Vortex Power Systems: Powering energy revolution – literally

26 October 2022
The Vortex Power Systems vision is to generate power from waste heat at industrial plants via a stable whirlwind, contributing to a carbon-zero future.
Imagine seeing a whirlwind rising more than a kilometre into the air.

You’re not scared, though, any more than you would be at seeing a windmill. You know the slim vortex is going to be stable. Far from causing any damage, it’s generating power from waste heat at an industrial plant.

This is the vision of Vortex Power Systems, a Waipapa Taumata Rau, University of Auckland spin-out company that sees itself as part of a zero-carbon future. It may sound like a radical idea but it’s one with solid science behind it.

Origins of Vortex Power Systems

In 2014, Neil Hawkes was at an airfield in Matamata, servicing the engine of the gyrocopter he flies as a hobby, when he saw a dust devil form. It lasted an unusually long time, about 15 minutes, and it got him thinking about how much power was in it.

“It lodged in my head as an idea and when I got bored of messing around with gyrocopters, I thought, ‘Maybe I’ll chase this idea,’” says Hawkes.

The experienced engineer and entrepreneur went to talk to Professor Richard Flay about the idea and suggested getting a master’s student to do more research into the idea.

“Richard suggested I do it myself. So I did a research masters degree and then was offered a PhD scholarship,” says Hawkes.

As a student, Hawkes participated in Velocity, the entrepreneurship development programme run by the Business School’s Centre for Innovation and Entrepreneurship, to help him turn the idea into a company.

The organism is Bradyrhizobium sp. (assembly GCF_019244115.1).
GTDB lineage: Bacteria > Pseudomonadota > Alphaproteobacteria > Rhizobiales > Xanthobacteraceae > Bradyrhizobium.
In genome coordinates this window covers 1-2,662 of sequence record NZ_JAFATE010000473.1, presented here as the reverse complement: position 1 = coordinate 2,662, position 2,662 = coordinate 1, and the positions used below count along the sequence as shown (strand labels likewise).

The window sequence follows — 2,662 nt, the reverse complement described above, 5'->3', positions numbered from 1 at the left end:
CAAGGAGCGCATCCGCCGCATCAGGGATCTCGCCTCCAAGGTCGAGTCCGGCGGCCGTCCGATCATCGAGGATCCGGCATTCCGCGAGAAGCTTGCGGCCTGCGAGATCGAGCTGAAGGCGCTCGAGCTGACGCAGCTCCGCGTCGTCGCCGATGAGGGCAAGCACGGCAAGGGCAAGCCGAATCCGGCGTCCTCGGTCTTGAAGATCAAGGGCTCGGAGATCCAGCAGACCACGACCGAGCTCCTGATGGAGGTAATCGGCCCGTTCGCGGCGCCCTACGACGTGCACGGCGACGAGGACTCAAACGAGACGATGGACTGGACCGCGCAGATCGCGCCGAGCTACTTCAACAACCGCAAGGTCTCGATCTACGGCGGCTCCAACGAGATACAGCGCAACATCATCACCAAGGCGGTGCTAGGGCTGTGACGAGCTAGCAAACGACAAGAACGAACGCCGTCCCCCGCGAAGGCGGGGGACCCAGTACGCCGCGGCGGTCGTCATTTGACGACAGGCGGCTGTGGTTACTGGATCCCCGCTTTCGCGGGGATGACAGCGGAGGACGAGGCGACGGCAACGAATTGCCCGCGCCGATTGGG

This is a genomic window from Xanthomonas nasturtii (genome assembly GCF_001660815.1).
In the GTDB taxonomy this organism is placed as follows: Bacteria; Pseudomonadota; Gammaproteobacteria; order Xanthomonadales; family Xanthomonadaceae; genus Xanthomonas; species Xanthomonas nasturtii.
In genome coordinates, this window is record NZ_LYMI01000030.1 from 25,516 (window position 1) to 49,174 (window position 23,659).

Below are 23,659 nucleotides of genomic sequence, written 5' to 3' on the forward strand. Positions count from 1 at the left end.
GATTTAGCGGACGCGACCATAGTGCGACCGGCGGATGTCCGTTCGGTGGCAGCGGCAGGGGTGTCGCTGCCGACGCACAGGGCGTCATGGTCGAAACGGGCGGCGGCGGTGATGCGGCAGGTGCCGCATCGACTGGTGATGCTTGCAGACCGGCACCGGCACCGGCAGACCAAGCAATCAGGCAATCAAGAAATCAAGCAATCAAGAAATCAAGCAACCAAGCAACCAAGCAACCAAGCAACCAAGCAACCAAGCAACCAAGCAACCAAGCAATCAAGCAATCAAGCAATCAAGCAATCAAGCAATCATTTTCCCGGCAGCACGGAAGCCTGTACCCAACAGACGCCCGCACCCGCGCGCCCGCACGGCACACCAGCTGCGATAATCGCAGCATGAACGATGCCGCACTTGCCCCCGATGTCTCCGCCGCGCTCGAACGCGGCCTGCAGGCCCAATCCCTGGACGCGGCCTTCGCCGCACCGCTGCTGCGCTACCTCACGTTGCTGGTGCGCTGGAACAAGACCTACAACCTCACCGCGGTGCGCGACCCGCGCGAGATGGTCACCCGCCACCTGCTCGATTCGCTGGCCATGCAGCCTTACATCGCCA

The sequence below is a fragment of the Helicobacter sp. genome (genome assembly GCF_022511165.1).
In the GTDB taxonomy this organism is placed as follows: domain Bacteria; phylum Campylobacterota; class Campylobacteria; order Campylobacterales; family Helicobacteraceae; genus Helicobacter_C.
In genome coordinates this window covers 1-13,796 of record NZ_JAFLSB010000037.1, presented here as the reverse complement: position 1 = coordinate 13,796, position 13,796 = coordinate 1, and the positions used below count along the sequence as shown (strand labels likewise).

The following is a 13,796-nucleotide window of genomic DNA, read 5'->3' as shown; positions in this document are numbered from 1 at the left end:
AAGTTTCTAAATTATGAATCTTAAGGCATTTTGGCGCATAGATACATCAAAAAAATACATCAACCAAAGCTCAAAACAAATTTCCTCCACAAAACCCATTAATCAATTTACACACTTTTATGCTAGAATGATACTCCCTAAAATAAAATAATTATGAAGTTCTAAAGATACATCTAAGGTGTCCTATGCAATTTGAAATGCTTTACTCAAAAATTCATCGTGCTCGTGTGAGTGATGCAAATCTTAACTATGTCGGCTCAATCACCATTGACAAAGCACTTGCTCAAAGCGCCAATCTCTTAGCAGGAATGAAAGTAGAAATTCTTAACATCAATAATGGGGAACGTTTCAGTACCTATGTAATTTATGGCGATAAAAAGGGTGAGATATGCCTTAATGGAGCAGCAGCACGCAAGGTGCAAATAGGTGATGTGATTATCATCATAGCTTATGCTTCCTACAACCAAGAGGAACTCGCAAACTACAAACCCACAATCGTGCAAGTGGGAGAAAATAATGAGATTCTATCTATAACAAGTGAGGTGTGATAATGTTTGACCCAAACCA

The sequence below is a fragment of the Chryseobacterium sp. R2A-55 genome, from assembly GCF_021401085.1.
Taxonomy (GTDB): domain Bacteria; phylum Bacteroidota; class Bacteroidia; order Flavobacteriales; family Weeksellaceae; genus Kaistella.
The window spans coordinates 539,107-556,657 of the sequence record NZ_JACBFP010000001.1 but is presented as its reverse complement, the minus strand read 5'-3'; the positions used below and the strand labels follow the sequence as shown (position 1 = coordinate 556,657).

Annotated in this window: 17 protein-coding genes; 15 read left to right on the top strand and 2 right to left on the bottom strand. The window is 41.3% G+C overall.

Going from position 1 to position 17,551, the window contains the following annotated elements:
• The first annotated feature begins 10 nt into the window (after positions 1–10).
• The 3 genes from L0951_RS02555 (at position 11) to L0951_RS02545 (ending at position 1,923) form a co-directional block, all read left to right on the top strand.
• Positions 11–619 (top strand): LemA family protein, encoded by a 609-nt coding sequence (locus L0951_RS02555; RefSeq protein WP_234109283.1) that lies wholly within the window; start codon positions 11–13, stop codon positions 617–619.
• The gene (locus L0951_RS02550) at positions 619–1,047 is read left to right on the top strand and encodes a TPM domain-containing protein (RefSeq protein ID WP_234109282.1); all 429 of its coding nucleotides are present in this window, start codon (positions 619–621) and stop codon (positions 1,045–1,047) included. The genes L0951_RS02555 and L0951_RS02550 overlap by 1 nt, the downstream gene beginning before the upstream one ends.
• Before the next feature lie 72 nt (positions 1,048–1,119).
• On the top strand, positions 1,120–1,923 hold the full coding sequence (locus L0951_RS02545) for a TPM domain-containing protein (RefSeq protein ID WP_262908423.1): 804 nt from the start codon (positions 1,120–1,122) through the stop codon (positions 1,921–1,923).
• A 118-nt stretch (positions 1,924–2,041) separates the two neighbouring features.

“Fairly early in the process, I had to decide whether to keep my research patentable or publish, so I went to see [Director of Commercialisation] Stephen Flint at UniServices," says Hawkes. “He said UniServices would fund the early stages of the patent, which meant I could go ahead and publish academically without affecting the patent application.”

The University of Auckland Inventors’ Fund and deep-tech fund Pacific Channel provided initial funds to prove the concept and Vortex Power Systems was born. Hawkes, who is now almost finished his PhD, is Chief Technical Officer. Flay is Chief Scientific Officer, while Perzaan Mehta, who has a background in both engineering and business, came on as Chief Executive Officer in 2020.

“[Waste heat is] an opportunity for us but it’s a practical and ecological problem for industry. They have to get rid of that hot water, but how? If they dump it in the river, they’ll kill fish. So they use cooling towers with massive fans to cool the water but that’s expensive and a waste of energy.”
Neil Hawkes, CTO, Vortex Power Systems

Generating electricity from waste heat

To develop the technology, Hawkes started off researching how whirlwinds form in nature. These phenomena are smaller and thinner than tornadoes and are driven by ground-level conditions, unlike tornadoes, which are driven by the storms above them.

Whirlwinds pull hot air or steam up their cores, much like chimneys. They thus cool the hot air/steam while generating kinetic energy in the form of swirling air.

Many large-scale industrial processes use steam to convert heat into power. The steam is then condensed into water and returned to the boiler. However, these processes are only about 30 percent efficient and produce a lot of waste heat.

“It’s an opportunity for us but it’s a practical and ecological problem for industry,” says Hawkes. “They have to get rid of that hot water, but how? If they dump it in the river, they’ll kill fish. So they use cooling towers with massive fans to cool the water but that’s expensive and a waste of energy.”

image (Neil)
Neil Hawkes

For most engineering purposes, water at 40 to 70 degrees is too cool to be useful. However, in atmospheric terms, even 40 degrees is hot. Vortex’s technology can use industrial wastewater in that temperature range to saturate air, which then rises. When a swirling air pattern is also present, a vortex forms.